Consumer’s Guide to Effective Complaint and Resolution: What do the Psychologists Say?

Ever have a frustrating experience trying to get a business to fix a problem with their product or service?  A car that they can’t fix?  A hotel room that was not what was promised?  Bad food or service?  A friend passed a great Wall Street Journal article on to me (from Nov. 19, 2016). The authors provide a psychological perspective and provide an effective game plan for complaint. Although geared toward personal relationships, these pointers will also help to direct your complaints to businesses whose products or services were not as promised:
1. Have a Goal. Be clear about exactly what you want from the beginngng: a new tire? a discount? an apology? This will help get your complaint to the right ears.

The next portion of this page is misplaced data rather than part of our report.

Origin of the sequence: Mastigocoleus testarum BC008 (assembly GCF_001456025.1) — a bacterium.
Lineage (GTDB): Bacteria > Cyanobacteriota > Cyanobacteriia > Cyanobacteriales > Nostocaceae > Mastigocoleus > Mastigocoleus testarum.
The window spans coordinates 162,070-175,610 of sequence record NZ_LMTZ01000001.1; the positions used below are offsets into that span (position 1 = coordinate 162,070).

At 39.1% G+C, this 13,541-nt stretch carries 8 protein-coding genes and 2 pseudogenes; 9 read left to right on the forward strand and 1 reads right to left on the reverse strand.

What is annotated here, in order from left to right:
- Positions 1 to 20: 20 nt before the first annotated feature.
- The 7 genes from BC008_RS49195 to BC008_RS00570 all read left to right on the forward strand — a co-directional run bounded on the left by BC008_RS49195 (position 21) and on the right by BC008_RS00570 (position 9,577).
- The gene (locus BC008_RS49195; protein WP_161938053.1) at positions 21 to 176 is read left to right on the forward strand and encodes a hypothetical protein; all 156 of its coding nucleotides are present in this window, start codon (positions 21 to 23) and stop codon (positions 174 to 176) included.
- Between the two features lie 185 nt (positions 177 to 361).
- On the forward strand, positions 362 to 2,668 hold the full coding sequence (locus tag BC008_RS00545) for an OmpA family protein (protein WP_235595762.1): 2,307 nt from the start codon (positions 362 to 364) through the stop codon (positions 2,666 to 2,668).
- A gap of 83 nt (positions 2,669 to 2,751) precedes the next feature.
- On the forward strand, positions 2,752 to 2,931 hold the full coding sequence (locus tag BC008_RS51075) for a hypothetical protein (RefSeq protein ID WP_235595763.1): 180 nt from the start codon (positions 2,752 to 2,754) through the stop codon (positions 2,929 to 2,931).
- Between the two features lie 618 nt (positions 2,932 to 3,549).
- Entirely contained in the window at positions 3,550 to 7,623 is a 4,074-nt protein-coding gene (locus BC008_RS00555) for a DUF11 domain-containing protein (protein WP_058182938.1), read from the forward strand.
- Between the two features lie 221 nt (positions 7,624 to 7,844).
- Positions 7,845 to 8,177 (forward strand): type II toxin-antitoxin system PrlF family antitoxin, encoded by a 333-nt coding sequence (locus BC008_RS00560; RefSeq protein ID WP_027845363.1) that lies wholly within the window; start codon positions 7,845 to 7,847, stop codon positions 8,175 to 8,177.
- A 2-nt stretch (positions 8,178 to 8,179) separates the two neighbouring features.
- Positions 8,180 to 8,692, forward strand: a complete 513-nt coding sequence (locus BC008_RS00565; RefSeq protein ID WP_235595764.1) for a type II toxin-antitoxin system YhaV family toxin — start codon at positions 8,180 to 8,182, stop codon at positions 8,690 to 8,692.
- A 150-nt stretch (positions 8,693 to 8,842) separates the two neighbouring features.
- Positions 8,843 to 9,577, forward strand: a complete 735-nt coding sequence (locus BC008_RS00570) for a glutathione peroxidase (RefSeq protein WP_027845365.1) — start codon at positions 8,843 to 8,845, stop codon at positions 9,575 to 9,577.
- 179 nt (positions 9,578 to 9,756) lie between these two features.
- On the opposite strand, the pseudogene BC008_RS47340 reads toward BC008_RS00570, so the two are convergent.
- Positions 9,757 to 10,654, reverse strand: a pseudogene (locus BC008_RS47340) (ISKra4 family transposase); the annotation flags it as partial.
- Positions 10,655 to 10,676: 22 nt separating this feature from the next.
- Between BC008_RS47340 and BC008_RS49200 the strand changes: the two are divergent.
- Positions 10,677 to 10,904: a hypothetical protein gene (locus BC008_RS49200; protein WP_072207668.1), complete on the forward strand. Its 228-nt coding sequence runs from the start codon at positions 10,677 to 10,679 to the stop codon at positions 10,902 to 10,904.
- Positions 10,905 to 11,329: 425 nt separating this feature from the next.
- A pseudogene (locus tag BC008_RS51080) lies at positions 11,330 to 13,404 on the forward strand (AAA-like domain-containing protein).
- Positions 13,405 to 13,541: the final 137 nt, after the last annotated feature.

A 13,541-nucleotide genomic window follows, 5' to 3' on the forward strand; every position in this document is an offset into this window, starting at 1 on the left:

2. Write it Down. This will help to both focus your thoughts, and, just as importantly, will leave an objective record of what happened and when in your quest for relief. Use dates, times, names, etc. Use email and the mail.
3. Stay Positive. Start by saying something positive about the company or service providers, then move to the complaint. Try to finish on an upbeat and hopeful note.
4. Try Humor. Self-deprecating humor can be disarming and will help lubricate the help button.
5. Read Cues. Listen and watch the body language of those you are addressing. Most importantly listen!
Let me know if you’ve tried these pointers, and how it went?

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